In Henning, Boys to Men: The Role of Policing in the Socialization of Black Boys, it explains the consequences that black boys face in today’s society that sometimes end up taking their lives. For example, the story of sixteen-year-old black male Emilio Mayfield was jaywalking and was pushed around by nine police officers. Jaywalking is not an arrestable offense. Black boys are policed more than black men. Youth in general are more likely to have contact with the police as they play in the streets, public places, hang out past curfew, drink alcohol, ride around, talk loudly etc. The assumptions made by the police about the supposed bad behavior of black boys are what hurts them because of the increased surveillance and stopping of them which in turn leads to searches, arrests and brutality. If black boys were not to be policed as much for simply enjoying their youth, there would be less African Americans getting hurt and sometimes even resulting in deaths.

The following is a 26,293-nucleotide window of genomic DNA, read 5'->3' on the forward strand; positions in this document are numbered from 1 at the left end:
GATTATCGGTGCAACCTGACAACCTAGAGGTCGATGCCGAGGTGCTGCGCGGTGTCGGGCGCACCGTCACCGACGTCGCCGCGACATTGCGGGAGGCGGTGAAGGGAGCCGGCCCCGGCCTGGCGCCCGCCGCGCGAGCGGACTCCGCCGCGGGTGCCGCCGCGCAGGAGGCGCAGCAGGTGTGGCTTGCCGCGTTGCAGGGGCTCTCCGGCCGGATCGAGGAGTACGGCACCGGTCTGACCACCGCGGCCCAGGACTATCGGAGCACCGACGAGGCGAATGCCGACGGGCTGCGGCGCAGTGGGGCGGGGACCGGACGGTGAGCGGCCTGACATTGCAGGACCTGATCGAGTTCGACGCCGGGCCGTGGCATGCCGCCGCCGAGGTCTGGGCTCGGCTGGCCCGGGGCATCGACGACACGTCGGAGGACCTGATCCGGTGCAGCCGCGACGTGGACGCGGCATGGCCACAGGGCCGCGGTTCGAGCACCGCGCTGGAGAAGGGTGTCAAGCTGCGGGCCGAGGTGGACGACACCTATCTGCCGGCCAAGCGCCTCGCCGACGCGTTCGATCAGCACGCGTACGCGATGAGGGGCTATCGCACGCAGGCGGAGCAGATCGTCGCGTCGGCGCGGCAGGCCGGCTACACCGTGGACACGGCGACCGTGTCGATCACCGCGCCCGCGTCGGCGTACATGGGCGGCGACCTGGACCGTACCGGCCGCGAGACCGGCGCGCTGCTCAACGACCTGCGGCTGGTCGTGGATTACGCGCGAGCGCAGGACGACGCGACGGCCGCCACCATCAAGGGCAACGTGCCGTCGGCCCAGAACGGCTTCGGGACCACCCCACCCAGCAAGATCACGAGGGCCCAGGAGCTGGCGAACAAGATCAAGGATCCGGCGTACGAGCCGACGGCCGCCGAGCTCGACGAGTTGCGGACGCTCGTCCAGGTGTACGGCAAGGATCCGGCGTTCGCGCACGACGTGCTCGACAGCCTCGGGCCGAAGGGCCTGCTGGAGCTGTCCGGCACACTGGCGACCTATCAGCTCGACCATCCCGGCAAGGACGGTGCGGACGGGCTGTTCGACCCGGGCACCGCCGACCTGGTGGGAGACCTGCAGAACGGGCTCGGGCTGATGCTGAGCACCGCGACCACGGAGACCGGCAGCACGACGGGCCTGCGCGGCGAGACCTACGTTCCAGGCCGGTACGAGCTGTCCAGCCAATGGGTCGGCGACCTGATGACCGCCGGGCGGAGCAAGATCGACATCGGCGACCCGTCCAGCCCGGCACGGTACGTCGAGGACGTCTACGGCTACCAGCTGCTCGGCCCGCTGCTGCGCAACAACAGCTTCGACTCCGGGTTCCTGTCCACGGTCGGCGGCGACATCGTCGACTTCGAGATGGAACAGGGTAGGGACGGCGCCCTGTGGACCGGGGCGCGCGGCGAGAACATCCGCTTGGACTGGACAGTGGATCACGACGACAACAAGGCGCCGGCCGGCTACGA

According to an article by Schwinn, under the Fourth Amendment, an officer may stop a vehicle based on reasonable suspicion that a crime has been committed. “Reasonable suspicion” includes a reasonable mistake of fact, so that an officer may even stop a vehicle based on a reasonable mistake of fact that a crime has been committed. In this case an officer stopped the petitioner’s vehicle along an interstate highway because it had a broken right brake light. The officer had asked to search the vehicle and the petitioner agreed. Through this search, the officer found cocaine, and the petitioner was charged with trafficking. The petitioner moved to suppress the evidence, arguing that the officer’s stop violated the Fourth Amendment. He argued that the state law required only one operable brake light and that the the officer based his stop on the mistaken belief that the petitioner violated state law and therefore, the officer did not have reasonable suspicion that the petitioner broke the law. Heien argues that an officer’s reasonable suspicion must be held up to the correct interpretation (and not a misinterpretation) of the law. He says that the purpose of the reasonable suspicion standard is to not allow the officer to stop cars for no reason at all. He argues that a stop based upon any misinterpretation of the law undermines that core purpose. Heien states that while the Fourth Amendment allows stops based on reasonable mistakes of fact. But the reasoning does not carry over to reasonable mistakes of law.